Here it is worth recalling the modus operandi of one famous rational suicide in Seneca’s sense. In the forensic treatment presented in The Trial of Socrates, the great latter-day American muckraker, I.F. Stone, concluded that Socrates deliberately took his own life both out of contempt for a democracy that would regard him as a national security threat and because he did not relish the prospect of ending his days as a decrepit old man under constant suspicion. Thus, Socrates wanted to make the denouement of his life appear as dramatic as possible – and of course succeeded, courtesy of Plato. In the future, the Socratic exit may be planned longer in advance, as improvements in ambient levels of health allow people to determine the exact moment of departure to ensure maximum impact. Looking ahead, ordinary acts of murder may even come to be routinely defended on grounds of euthanasia, if a physically fit but socially dysfunctional person refuses to make a graceful departure from the land of the living. In any case, the more brutal forms of political realism – as depicted in, say, the UK/US television series House of Cards – have long upheld this practice.

Clearly a value reorientation is required to take the idea of an optimal death seriously. For a start, death would have to be seen not as something that happens to you but something that you choose to happen. Immanuel Kant can be held responsible for launching this general sensibility. His ‘categorical imperative’ implies that any death that I would allow to others, I also allow to myself. Jean-Paul Sartre exploited this intuition when he held all of humanity responsible for the 1945 Allied bombing of Hiroshima, which meant that we must all be ready to face a nuclear death – to be sure, a default sentiment in the ensuing Cold War. However, such assertions of the voluntary nature of death have always had a faintly absurd quality to them, one raised to self-consciousness by Sartre’s own Existentialist movement.  After all, under normal circumstances we do not control the moment of our death, however much we may wish or feel compelled to take responsibility for it. The 1964 Stanley Kubrick film Dr. Strangelove unleashed the black comic potential of this premise to great effect.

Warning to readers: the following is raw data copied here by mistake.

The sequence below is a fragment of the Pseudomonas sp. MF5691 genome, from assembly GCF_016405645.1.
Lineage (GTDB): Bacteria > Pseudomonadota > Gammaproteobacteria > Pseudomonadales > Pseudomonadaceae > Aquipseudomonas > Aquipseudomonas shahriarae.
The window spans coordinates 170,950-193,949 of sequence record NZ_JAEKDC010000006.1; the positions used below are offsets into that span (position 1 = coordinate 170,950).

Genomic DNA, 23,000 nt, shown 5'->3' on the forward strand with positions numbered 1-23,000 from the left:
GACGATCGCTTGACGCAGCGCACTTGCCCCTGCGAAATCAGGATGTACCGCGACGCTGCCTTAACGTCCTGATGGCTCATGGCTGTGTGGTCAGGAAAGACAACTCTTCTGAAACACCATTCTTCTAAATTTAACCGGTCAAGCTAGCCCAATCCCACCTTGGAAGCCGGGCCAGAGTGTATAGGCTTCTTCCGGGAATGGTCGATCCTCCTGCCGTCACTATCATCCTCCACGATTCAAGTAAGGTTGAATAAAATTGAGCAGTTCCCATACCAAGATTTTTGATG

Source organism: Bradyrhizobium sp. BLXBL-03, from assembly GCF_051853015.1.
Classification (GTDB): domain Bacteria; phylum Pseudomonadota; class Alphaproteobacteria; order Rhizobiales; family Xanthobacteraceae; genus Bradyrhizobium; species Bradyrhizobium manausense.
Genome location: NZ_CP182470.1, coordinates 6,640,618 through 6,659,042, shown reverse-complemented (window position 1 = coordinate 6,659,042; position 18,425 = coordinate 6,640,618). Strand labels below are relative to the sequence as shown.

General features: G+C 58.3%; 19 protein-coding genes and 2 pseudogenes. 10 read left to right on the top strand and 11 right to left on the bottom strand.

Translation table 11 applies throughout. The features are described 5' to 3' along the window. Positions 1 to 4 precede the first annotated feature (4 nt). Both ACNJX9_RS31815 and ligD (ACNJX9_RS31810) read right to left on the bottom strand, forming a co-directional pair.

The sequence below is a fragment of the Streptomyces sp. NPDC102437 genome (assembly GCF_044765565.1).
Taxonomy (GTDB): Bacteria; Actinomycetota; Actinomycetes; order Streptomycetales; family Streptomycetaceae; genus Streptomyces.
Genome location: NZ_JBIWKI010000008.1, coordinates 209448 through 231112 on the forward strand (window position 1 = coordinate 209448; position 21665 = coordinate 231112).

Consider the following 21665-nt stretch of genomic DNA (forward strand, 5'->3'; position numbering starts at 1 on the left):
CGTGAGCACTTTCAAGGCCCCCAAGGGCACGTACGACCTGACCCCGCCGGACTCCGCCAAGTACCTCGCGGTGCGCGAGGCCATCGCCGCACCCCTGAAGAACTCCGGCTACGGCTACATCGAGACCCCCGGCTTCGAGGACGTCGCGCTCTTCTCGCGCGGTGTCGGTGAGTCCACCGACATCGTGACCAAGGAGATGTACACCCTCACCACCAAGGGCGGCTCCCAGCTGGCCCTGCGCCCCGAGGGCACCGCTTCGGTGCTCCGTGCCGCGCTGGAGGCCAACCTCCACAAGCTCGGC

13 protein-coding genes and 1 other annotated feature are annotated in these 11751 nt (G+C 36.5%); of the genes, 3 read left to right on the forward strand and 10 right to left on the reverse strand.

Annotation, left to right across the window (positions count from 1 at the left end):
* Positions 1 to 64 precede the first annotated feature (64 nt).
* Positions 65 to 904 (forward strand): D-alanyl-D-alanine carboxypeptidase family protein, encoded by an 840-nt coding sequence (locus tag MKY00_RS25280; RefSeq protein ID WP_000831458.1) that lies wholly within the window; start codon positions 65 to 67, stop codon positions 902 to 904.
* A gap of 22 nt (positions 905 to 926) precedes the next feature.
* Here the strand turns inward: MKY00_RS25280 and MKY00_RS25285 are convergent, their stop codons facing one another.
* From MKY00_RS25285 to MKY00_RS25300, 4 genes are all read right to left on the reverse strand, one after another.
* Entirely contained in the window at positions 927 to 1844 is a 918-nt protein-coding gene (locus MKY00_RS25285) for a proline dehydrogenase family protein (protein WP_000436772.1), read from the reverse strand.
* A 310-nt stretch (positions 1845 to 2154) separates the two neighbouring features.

Nevertheless, to claim that a death happened ‘optimally’ is to imply the prospect of just this level of control over life and death – specifically, that the value of the deceased’s life might be enhanced by death more than by continuing to live. Inheritance law – and specifically the well-named ‘last will and testament’ – offers a first pass at the issues involved, given the well-documented intergenerational struggles over who is best fit to take collectively owned capital forward. However, these disputes have typically transpired in the context of preparing for inevitable but unpredictable succession. Nowadays we are countenancing a world in which a departure planned the right way might increase the capital of all concerned – both the posthumous reputation of the deceased and the financial base of the collective enterprise in question. Here one might think of what the father of public relations, Edward Bernays, called a ‘tie-in’, namely, an event outside of one’s control that can be turned into an opportunity to boost one’s fortunes – in this case by legitimising suicide or possibly euthanasia (formerly known as ‘murder’). After all, it worked for Socrates.

Steve Fuller is Auguste Comte Professor of Social Epistemology in the Department of Sociology at the University of Warwick. The author of twenty books, his most recent work focuses on the future of humanity. He has two new books being published this year: Knowledge: The Philosophical Quest in History (Acumen) and, with Veronika Lipinska, The Proactionary Imperative: A Foundation for Transhumanism (Palgrave).